• Curation principle the same in all these tools – look and feel is different of course – which is great (@Marisa_C)
  • The ability to read and type quickly both help too😉  And now, lots of experience of what is worth sharing/saving/reading (@sandymillin)
  • My CPD saw a major shift when I linked it to social media. It got me into the ‘global classroom’ -sorry cliche but true (@Hada_ELT)
  • I tend to take what comes in on my timeline – but LOOK for stuff when preparing sessions for Delta or talks (@Marisa_C)
  • It’s often easier to be surprised when you don’t mind what you find (@SueAnnan)
  • Wanted to share a few links from my blog with guides to online CPD, then realised too many! Mostly here:  (@sandymillin)
  • It’s also nice to be able to ‘talk shop’ without driving everyone I know insane😉 (@thebestticher)
  • I presented this topic on the #vrtwebcon and shared the post on the #ltsig blog  (@Marisa_C)
  • And we are mostly able to share info now beCAUSE of social media (@Marisa_C)
  • Sharing recent @iatefl_ltsig blog post on Social Media Symposium #vrtwebcon   – summaries, slides, recordings (@Marisa_C)
  • I switch(ed) all of the automatic things off on my social media accounts. Think I should choose when/where to post (@sandymillin)

1. Twitter (obviously!)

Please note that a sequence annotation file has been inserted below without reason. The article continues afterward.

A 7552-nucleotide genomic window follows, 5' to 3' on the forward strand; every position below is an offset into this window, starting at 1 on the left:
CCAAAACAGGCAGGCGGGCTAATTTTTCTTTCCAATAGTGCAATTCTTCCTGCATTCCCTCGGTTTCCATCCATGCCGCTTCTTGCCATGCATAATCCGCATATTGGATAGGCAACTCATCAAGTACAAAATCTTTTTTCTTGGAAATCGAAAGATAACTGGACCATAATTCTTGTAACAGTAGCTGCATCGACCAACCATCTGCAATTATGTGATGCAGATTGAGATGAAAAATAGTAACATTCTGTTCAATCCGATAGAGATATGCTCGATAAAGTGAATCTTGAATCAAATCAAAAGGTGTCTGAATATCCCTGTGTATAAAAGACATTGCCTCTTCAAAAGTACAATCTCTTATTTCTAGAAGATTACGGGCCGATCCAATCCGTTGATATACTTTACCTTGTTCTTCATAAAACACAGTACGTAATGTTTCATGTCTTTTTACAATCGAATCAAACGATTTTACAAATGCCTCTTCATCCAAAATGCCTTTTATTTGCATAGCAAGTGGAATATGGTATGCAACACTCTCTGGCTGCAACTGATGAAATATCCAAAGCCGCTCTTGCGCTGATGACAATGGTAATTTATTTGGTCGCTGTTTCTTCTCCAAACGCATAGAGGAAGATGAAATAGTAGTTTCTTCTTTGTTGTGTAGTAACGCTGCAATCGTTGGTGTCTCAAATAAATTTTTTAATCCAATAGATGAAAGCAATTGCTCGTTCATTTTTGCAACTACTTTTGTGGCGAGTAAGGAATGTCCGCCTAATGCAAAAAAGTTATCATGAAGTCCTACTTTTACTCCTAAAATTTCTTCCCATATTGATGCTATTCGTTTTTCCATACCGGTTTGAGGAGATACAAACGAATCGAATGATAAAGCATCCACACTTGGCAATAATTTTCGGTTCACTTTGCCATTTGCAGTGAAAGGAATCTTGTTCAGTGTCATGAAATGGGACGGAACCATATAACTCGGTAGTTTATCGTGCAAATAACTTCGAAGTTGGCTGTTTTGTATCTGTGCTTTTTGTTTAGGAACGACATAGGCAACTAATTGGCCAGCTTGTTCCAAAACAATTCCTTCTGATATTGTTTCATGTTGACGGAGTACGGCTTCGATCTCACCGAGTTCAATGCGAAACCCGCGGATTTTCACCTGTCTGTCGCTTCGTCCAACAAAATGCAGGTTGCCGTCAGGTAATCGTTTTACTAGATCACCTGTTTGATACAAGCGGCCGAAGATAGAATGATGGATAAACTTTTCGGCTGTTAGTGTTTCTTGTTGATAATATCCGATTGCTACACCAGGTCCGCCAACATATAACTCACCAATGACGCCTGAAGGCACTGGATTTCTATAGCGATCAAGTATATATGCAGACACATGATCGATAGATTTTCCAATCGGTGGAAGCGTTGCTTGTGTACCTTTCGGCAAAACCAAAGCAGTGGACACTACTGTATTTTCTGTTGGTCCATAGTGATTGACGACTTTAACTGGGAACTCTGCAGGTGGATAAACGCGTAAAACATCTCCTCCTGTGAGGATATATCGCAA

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  • Twitter is home to #ELTChat (see above for more information).
  • I think with Twitter you assume people want professional connections, some people prefer to keep FB personal (@TeresaBerstwick)
  • Source of ELT info (blogs, events, books, freebies..) and of course new technology. Endless source of inspiration  (@Hada_ELT)
  • The assistance is super fast on twitter whenever you need an ear (@SueAnnan)
  • And the learning – there is ALWAYS a great takeaway for me whenever I log in but I DO follow good people (@Marisa_C)
  • #ELTChat kick-started my professional development online and changed my life. (@sandymillin)
  • I tend to come across things on twitter when I’m being intentional about CPD (@thebestticher)
  • I wrote this post about Twitter for CPD  (@LizziePinard)
  • The hub is Twitter in general for my CPD (@Marisa_C)
  • I find that work on #eltchat has improved my ability to say a lot in just a few words #eltchat have been able to describe lesson pln in 140 (@Marisa_C)
  • Twitter is my CPD (@fionaljp)
  • I love the random #ELT discussions I sometimes get into on Twitter – they end up being really informative. Great motivation (@Hada_ELT)
  • I find Twitter more serious than Facebook and Facebook can be more contentious (@SueAnna)

(Though it wasn’t discussed, don’t forget other hashtag discussions such as #ELTChinwag [alternate Monday evenings at 8.30pm UK time] and #TEChat [Friday lunchtime UK time], as well as hashtags that are always in use like the #IATEFL one and the #mawsig one.)

2. Facebook

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  • Lots on Facebook now I’m friends with @sandymillin (@TeresaBerstwick – and I second it!)